Cottages in Canterbury

Our range of Canterbury Cottages put you right at the heart of this historic city and its surrounding rural areas. We have self-catering holiday cottages available to rent across the Canterbury area, from the city centre to the nearby Area of Outstanding Natural Beauty that is the Elham Valley.

Canterbury is a medieval, historic city and was once home to the Romans. The city’s famously narrow streets are lined with interesting period architecture ranging from medieval, to Tudor and finally through to modern styles. The vibrancy of the city is created by its collection of shops, cafes, bars, restaurants, art galleries and museums - for an old city, Canterbury is very much alive and kicking.

If you’d prefer to rest your head in a more rural location, check out Well Cottage, Mill House Lodge and Church Cottage. All three holiday homes are located outside of the city, but within a commutable distance for you to enjoy a day, or evening out in Canterbury.

Well Cottage sleeps two guests and it is situated within the grounds of Broome Estate. The Estate is also home to a golf course, so this property is perfect for couples who are fans of the sport. Mill House Lodge and Church Cottage are both larger properties, sleeping four and seven guests respectively, so are great properties for families and larger groups. Families may also be drawn to these cottages because of their proximity to the countryside, their private gardens and spacious rooms.

For those who want to be right in the centre of the action, both Westgate Cottage and Ivy Lane are right in the heart of Canterbury.

Visiting Canterbury

Canterbury has a wealth of treasures to explore, from hidden gems to major historical landmarks. Probably best known for its Cathedral, and religious significance generally, Canterbury is a key site of English Christian history. The Cathedral itself is the city’s most popular attraction and was originally founded in 597 AD, but was modelled into the Gothic style it still resembles today in the 12th century. A visit to the Cathedral will include learning about the building’s tumultuous history, as well as taking in its gorgeous stained glass windows and dramatic ceilings.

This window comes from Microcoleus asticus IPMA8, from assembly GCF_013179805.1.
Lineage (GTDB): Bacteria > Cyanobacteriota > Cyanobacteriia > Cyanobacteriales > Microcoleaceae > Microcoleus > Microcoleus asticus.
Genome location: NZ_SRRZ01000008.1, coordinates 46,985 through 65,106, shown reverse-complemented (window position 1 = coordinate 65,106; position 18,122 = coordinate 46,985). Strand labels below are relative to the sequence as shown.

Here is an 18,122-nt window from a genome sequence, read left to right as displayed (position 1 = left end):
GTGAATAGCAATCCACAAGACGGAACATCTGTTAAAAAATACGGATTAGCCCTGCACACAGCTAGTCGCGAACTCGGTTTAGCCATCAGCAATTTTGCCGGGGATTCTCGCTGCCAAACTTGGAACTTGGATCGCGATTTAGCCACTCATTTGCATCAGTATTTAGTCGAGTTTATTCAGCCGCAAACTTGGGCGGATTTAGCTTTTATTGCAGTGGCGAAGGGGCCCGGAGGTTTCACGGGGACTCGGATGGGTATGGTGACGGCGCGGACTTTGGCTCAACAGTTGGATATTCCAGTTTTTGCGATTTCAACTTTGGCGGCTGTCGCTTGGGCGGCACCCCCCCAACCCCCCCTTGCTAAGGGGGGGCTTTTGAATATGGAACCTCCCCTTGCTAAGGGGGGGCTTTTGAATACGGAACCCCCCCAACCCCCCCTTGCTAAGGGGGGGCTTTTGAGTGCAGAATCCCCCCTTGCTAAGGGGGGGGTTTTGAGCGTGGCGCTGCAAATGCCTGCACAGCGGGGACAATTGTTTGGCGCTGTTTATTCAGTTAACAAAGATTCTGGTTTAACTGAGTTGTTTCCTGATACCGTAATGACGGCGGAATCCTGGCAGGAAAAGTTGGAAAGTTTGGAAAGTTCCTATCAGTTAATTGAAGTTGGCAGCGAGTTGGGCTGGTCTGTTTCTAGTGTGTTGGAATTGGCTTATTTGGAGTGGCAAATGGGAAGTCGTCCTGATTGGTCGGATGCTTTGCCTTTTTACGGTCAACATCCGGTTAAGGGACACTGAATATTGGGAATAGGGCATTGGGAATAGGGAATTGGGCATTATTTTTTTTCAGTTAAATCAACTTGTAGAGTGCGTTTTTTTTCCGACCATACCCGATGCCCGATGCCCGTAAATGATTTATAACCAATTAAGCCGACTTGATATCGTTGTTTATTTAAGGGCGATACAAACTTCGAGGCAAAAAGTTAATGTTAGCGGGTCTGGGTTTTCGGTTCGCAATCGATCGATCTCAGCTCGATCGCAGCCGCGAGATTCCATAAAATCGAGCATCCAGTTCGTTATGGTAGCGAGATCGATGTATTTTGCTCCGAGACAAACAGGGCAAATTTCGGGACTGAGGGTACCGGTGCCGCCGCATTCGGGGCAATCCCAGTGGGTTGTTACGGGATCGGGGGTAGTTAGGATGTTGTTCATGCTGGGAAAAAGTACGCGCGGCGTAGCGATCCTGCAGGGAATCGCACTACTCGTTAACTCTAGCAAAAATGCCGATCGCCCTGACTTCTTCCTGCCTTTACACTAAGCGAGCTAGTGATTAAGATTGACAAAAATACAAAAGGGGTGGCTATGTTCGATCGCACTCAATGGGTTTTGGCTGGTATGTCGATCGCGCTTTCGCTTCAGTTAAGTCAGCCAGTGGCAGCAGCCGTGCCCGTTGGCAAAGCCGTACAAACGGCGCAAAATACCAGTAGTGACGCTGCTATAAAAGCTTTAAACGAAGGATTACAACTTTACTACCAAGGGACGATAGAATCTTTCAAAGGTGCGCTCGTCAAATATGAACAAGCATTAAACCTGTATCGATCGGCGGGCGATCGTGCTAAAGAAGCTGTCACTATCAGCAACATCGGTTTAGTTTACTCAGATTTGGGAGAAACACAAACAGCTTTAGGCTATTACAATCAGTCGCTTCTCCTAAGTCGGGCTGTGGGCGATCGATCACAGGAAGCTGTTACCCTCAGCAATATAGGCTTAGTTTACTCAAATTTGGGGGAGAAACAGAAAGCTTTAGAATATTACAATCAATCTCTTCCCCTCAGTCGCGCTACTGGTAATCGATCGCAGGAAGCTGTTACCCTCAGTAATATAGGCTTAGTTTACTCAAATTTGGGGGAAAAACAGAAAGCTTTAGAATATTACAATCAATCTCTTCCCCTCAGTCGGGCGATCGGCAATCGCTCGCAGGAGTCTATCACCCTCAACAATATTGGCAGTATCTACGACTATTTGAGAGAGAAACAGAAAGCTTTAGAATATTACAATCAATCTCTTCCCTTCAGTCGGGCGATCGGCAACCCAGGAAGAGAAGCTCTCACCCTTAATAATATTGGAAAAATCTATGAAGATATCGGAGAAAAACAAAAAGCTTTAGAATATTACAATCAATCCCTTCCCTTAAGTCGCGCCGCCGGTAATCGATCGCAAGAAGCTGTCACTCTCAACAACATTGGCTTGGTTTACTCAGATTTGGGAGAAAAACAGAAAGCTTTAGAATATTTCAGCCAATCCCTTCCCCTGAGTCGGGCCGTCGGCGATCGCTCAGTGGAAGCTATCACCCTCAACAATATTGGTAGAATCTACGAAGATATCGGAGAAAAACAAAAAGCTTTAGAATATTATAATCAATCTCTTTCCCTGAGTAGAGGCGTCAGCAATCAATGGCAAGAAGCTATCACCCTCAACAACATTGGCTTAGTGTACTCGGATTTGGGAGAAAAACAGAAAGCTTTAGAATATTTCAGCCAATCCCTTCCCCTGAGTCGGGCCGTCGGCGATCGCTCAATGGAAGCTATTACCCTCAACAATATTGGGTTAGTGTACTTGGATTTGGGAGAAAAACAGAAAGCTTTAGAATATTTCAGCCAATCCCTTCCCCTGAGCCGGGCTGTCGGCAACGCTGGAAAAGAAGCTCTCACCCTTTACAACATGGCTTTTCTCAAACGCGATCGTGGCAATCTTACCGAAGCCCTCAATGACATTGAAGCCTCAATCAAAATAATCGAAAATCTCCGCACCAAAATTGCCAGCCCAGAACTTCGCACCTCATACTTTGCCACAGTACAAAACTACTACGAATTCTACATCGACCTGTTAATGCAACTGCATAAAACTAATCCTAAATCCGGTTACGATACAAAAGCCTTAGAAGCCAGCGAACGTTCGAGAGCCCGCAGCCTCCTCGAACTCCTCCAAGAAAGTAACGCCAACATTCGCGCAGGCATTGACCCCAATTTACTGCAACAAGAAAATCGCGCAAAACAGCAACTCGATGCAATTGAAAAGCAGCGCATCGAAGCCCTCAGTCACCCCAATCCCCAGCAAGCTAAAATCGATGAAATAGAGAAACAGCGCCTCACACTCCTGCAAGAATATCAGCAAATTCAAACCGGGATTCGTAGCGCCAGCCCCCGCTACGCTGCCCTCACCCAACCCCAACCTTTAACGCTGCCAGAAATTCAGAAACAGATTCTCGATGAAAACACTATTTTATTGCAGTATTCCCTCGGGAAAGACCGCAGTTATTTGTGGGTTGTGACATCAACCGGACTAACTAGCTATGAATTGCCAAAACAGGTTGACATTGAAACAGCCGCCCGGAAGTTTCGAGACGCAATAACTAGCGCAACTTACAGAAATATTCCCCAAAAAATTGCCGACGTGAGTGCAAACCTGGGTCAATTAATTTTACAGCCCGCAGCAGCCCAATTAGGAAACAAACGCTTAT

Another major landmark in Canterbury is the remains of the city walls, originally built by the Romans. The walls themselves have been attacked countless times, first by the Normans, then by Charles II’s monarchy after the English Civil War and finally by German bombs during World War Two. Over half the circuit remains (in different stages of preservation), and is protected under law as a Grade I listed building.

A great way to take in the city is on a riverboat tour on the Stour. You can book private tours for up to six people and evening tours are available in the summer months. Canterbury is also Kent’s epicentre, meaning it has great public transport connections to the region’s coastline, including Whitstable and Herne Bay.

Canterbury also has a selection of hidden gems, including green gardens, and great independent business.



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